Friday, February 18, 2011

Friday Five: "It's Only Words" Edition

From the RevGalBlogPals website today:

There is a dramatic and surprising venue for Spiritual Formation/Sunday School classes at my church: Each week a different person teaches about a "word" that expresses his/her passion or interest. The first week someone spoke about "hospitality" with abundant treats on her mother and grandmother's china arrayed on tables. Other words have been "connectivity," "Trinity," "money," and "dreams." No one knows which person will be teaching until the class convenes. I am teaching this Sunday and plan to talk about "stirrings."

For this Friday Five, please list five words that identify your passions, spirituality, and/or life. Describe as much or as little as you wish.

First of all -- this is s pretty cool idea for a small group.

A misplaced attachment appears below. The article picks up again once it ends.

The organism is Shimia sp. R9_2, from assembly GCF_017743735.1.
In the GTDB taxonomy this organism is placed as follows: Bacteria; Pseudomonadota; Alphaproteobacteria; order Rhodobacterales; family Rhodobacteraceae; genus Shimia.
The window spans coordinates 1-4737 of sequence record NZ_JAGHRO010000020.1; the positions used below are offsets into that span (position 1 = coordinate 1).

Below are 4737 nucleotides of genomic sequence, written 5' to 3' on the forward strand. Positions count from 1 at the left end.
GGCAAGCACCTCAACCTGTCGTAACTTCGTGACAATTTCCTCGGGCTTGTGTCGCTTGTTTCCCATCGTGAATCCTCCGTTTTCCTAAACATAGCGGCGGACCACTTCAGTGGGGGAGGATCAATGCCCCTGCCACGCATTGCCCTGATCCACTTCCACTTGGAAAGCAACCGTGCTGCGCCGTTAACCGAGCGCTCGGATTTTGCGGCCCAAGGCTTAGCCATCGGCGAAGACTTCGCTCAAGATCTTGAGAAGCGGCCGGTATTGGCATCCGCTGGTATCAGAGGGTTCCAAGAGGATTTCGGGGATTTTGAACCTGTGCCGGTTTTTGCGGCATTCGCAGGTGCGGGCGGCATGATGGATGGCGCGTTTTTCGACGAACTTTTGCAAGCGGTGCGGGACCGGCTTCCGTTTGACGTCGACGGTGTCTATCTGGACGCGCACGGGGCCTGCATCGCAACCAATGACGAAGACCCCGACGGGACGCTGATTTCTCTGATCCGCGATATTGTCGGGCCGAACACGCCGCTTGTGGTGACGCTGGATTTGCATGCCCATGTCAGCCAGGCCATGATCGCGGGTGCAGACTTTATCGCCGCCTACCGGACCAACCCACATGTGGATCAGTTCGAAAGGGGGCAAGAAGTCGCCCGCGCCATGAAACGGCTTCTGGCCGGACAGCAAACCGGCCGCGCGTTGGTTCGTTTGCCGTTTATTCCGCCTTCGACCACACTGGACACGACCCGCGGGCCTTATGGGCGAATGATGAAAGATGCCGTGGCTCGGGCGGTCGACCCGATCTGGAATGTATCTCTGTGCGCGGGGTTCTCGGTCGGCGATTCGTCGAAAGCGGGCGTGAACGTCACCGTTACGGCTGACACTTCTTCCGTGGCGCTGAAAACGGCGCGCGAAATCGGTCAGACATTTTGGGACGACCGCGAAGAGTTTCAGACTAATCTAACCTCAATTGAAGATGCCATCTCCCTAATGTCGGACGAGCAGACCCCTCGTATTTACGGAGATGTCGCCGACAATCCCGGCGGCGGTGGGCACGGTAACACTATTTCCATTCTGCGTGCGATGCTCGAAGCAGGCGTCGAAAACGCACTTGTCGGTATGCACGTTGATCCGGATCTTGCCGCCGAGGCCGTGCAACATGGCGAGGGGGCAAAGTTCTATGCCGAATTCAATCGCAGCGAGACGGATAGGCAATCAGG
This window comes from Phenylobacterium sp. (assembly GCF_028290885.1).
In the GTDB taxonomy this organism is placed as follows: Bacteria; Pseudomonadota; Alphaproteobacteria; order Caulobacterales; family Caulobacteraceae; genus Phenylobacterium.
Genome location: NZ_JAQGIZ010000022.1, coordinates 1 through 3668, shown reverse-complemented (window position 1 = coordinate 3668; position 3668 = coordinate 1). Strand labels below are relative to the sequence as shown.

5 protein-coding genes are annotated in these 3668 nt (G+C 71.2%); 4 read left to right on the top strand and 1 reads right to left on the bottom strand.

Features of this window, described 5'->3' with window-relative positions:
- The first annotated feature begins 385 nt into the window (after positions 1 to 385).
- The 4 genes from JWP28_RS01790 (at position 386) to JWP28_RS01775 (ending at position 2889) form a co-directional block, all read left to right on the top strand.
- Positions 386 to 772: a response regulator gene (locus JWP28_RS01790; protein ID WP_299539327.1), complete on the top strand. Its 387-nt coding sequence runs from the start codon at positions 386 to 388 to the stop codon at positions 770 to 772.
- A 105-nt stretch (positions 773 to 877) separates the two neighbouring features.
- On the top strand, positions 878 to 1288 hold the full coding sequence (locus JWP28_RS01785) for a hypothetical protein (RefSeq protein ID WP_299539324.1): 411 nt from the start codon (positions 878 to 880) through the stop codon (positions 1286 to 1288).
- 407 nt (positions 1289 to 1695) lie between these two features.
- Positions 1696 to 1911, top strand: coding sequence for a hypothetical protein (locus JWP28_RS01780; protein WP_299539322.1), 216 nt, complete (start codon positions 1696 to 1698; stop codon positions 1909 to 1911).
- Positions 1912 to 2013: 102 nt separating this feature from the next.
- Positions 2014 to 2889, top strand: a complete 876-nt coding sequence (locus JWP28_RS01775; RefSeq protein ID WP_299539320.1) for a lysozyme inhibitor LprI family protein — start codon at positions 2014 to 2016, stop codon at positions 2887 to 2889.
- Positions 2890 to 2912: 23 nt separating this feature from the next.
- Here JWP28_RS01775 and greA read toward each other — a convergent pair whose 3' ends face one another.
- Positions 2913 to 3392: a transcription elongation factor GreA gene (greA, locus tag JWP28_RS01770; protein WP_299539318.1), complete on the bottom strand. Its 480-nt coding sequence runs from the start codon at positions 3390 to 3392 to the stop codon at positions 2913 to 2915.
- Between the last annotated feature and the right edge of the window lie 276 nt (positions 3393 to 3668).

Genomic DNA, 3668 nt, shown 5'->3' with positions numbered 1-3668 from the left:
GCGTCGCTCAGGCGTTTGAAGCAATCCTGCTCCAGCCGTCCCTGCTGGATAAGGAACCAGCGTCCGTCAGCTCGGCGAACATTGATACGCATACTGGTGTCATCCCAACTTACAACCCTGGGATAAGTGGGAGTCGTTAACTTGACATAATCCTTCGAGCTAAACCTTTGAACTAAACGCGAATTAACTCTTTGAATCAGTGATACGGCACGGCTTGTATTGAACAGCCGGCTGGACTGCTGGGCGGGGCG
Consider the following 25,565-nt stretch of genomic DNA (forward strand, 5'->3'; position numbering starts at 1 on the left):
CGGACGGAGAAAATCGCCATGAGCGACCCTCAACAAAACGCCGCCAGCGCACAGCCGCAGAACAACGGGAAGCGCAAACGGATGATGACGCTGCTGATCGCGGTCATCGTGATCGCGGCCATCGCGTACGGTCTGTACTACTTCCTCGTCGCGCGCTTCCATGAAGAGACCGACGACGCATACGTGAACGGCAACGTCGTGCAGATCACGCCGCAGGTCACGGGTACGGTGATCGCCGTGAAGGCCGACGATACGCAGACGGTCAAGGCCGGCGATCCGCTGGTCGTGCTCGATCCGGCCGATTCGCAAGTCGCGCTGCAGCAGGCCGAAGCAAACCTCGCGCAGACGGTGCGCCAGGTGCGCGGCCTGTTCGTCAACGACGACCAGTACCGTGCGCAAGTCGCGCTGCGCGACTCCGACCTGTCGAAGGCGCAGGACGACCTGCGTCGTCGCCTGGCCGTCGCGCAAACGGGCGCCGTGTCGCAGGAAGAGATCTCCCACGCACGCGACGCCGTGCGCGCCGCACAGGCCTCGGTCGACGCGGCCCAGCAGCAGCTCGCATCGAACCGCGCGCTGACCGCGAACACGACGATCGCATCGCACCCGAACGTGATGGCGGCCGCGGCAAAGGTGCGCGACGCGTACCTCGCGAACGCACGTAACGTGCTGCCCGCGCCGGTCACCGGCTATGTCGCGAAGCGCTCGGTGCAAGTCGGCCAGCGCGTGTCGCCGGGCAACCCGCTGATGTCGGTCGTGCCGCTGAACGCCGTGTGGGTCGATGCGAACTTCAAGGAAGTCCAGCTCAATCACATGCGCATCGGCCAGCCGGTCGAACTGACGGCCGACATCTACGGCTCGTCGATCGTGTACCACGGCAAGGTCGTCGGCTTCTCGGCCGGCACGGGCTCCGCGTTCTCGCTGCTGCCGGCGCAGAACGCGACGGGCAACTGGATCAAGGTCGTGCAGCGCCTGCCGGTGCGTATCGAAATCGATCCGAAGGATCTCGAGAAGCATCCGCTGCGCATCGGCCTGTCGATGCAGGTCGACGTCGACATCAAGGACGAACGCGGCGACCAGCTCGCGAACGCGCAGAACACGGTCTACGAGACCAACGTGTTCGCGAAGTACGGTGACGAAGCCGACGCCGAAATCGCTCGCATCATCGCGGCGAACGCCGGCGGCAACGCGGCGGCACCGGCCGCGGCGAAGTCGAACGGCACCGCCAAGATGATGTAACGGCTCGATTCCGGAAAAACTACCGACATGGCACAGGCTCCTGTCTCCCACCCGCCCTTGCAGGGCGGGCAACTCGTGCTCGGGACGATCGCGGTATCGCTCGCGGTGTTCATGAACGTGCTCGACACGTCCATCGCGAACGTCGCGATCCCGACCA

Now -- on to my Friday Five! These are, by the way, in no particular order.

Curiosity. I want to know stuff; that's one of the defining characteristics of who I am. This has, in my life, sometimes gotten me into trouble ("Hmmm....what's going to happen if I stick this loose plug into the light socket?")...but usually it's a quality that's stood me in good stead.

Faith. Even if it's very weak...even if some days I can't even precisely define what my faith is in. When I tried living without faith, it didn't work out so well.

Persistence. As Fellow Traveler can tell you, I tend to hang onto projects -- or problems -- for dear life, until I get the outcome I want.

Quiet. I've heard, "You're so quiet," my entire life. And sometimes I perceive that as a criticism, not simply an observation. Fact of the matter is, when I feel like talking, I can talk your ear off. (Ask my friends.) But in social situations I do prefer to take things in, to listen, to formulate my responses carefully. And I cherish quiet moments in a life that's often a swirl of activity and data.

Growth. I enjoy growing things...and I enjoy growing myself; learning new skills, developing insight; moving forward into the next thing. I'm not sure if this is a virtue or the opposite of the contentment that's the goal of a monastic life, but -- I prefer it to the opposite.